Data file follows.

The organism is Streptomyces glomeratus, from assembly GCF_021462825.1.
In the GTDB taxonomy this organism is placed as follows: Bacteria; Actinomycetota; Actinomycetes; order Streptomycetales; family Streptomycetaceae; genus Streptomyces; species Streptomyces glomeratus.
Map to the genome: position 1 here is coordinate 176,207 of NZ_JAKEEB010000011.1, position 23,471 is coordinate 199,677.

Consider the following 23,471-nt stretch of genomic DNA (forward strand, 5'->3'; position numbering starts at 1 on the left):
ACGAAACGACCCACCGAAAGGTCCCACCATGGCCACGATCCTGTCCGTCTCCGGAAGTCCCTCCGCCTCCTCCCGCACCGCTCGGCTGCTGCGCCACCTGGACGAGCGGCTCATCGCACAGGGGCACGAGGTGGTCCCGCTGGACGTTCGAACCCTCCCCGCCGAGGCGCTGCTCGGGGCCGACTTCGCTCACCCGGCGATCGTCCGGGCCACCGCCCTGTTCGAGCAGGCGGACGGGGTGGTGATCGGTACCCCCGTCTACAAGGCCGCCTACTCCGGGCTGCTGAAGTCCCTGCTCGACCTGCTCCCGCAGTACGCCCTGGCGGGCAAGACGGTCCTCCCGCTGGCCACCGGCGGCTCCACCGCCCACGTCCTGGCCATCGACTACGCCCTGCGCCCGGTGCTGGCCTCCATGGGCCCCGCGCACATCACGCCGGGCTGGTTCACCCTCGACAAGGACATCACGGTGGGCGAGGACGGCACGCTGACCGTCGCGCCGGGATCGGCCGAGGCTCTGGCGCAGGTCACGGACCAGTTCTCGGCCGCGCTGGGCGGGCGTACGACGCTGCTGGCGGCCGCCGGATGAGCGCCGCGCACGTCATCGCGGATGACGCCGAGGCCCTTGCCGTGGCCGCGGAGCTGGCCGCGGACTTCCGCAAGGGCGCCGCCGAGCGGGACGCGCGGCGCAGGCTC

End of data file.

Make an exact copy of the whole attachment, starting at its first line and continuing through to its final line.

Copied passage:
The organism is Streptomyces glomeratus, from assembly GCF_021462825.1.
In the GTDB taxonomy this organism is placed as follows: Bacteria; Actinomycetota; Actinomycetes; order Streptomycetales; family Streptomycetaceae; genus Streptomyces; species Streptomyces glomeratus.
Map to the genome: position 1 here is coordinate 176,207 of NZ_JAKEEB010000011.1, position 23,471 is coordinate 199,677.

Consider the following 23,471-nt stretch of genomic DNA (forward strand, 5'->3'; position numbering starts at 1 on the left):
ACGAAACGACCCACCGAAAGGTCCCACCATGGCCACGATCCTGTCCGTCTCCGGAAGTCCCTCCGCCTCCTCCCGCACCGCTCGGCTGCTGCGCCACCTGGACGAGCGGCTCATCGCACAGGGGCACGAGGTGGTCCCGCTGGACGTTCGAACCCTCCCCGCCGAGGCGCTGCTCGGGGCCGACTTCGCTCACCCGGCGATCGTCCGGGCCACCGCCCTGTTCGAGCAGGCGGACGGGGTGGTGATCGGTACCCCCGTCTACAAGGCCGCCTACTCCGGGCTGCTGAAGTCCCTGCTCGACCTGCTCCCGCAGTACGCCCTGGCGGGCAAGACGGTCCTCCCGCTGGCCACCGGCGGCTCCACCGCCCACGTCCTGGCCATCGACTACGCCCTGCGCCCGGTGCTGGCCTCCATGGGCCCCGCGCACATCACGCCGGGCTGGTTCACCCTCGACAAGGACATCACGGTGGGCGAGGACGGCACGCTGACCGTCGCGCCGGGATCGGCCGAGGCTCTGGCGCAGGTCACGGACCAGTTCTCGGCCGCGCTGGGCGGGCGTACGACGCTGCTGGCGGCCGCCGGATGAGCGCCGCGCACGTCATCGCGGATGACGCCGAGGCCCTTGCCGTGGCCGCGGAGCTGGCCGCGGACTTCCGCAAGGGCGCCGCCGAGCGGGACGCGCGGCGCAGGCTC